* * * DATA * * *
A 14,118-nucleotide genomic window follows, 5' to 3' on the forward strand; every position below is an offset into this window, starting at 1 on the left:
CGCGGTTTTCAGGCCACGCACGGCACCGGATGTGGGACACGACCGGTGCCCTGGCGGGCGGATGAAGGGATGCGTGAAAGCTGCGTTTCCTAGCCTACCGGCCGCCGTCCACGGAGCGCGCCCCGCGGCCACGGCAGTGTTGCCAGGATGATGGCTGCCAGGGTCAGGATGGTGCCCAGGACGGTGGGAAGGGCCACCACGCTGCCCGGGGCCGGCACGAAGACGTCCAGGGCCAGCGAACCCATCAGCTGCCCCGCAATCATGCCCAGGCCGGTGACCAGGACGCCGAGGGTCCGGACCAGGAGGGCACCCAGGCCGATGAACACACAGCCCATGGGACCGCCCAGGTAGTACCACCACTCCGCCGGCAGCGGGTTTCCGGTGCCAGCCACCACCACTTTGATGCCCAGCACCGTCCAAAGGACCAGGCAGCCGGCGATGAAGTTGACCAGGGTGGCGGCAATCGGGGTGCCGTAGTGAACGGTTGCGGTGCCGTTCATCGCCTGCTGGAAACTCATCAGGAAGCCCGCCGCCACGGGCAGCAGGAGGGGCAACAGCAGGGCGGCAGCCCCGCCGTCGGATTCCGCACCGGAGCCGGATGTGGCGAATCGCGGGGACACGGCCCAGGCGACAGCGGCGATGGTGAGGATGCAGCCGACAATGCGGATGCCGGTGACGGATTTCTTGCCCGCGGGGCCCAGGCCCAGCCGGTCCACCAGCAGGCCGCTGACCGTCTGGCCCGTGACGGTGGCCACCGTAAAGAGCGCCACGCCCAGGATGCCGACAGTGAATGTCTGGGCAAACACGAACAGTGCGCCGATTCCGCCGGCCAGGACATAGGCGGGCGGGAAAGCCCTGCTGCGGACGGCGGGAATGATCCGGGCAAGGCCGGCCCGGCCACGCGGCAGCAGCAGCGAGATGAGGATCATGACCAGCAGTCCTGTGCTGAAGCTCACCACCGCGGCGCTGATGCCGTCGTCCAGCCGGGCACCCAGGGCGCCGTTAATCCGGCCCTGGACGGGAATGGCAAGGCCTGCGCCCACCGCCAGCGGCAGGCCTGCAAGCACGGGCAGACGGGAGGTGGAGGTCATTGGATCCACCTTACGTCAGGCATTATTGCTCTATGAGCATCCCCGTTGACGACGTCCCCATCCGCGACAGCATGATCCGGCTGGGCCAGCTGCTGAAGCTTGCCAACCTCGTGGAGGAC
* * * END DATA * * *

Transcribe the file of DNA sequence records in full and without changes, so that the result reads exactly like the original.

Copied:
A 14,118-nucleotide genomic window follows, 5' to 3' on the forward strand; every position below is an offset into this window, starting at 1 on the left:
CGCGGTTTTCAGGCCACGCACGGCACCGGATGTGGGACACGACCGGTGCCCTGGCGGGCGGATGAAGGGATGCGTGAAAGCTGCGTTTCCTAGCCTACCGGCCGCCGTCCACGGAGCGCGCCCCGCGGCCACGGCAGTGTTGCCAGGATGATGGCTGCCAGGGTCAGGATGGTGCCCAGGACGGTGGGAAGGGCCACCACGCTGCCCGGGGCCGGCACGAAGACGTCCAGGGCCAGCGAACCCATCAGCTGCCCCGCAATCATGCCCAGGCCGGTGACCAGGACGCCGAGGGTCCGGACCAGGAGGGCACCCAGGCCGATGAACACACAGCCCATGGGACCGCCCAGGTAGTACCACCACTCCGCCGGCAGCGGGTTTCCGGTGCCAGCCACCACCACTTTGATGCCCAGCACCGTCCAAAGGACCAGGCAGCCGGCGATGAAGTTGACCAGGGTGGCGGCAATCGGGGTGCCGTAGTGAACGGTTGCGGTGCCGTTCATCGCCTGCTGGAAACTCATCAGGAAGCCCGCCGCCACGGGCAGCAGGAGGGGCAACAGCAGGGCGGCAGCCCCGCCGTCGGATTCCGCACCGGAGCCGGATGTGGCGAATCGCGGGGACACGGCCCAGGCGACAGCGGCGATGGTGAGGATGCAGCCGACAATGCGGATGCCGGTGACGGATTTCTTGCCCGCGGGGCCCAGGCCCAGCCGGTCCACCAGCAGGCCGCTGACCGTCTGGCCCGTGACGGTGGCCACCGTAAAGAGCGCCACGCCCAGGATGCCGACAGTGAATGTCTGGGCAAACACGAACAGTGCGCCGATTCCGCCGGCCAGGACATAGGCGGGCGGGAAAGCCCTGCTGCGGACGGCGGGAATGATCCGGGCAAGGCCGGCCCGGCCACGCGGCAGCAGCAGCGAGATGAGGATCATGACCAGCAGTCCTGTGCTGAAGCTCACCACCGCGGCGCTGATGCCGTCGTCCAGCCGGGCACCCAGGGCGCCGTTAATCCGGCCCTGGACGGGAATGGCAAGGCCTGCGCCCACCGCCAGCGGCAGGCCTGCAAGCACGGGCAGACGGGAGGTGGAGGTCATTGGATCCACCTTACGTCAGGCATTATTGCTCTATGAGCATCCCCGTTGACGACGTCCCCATCCGCGACAGCATGATCCGGCTGGGCCAGCTGCTGAAGCTTGCCAACCTCGTGGAGGAC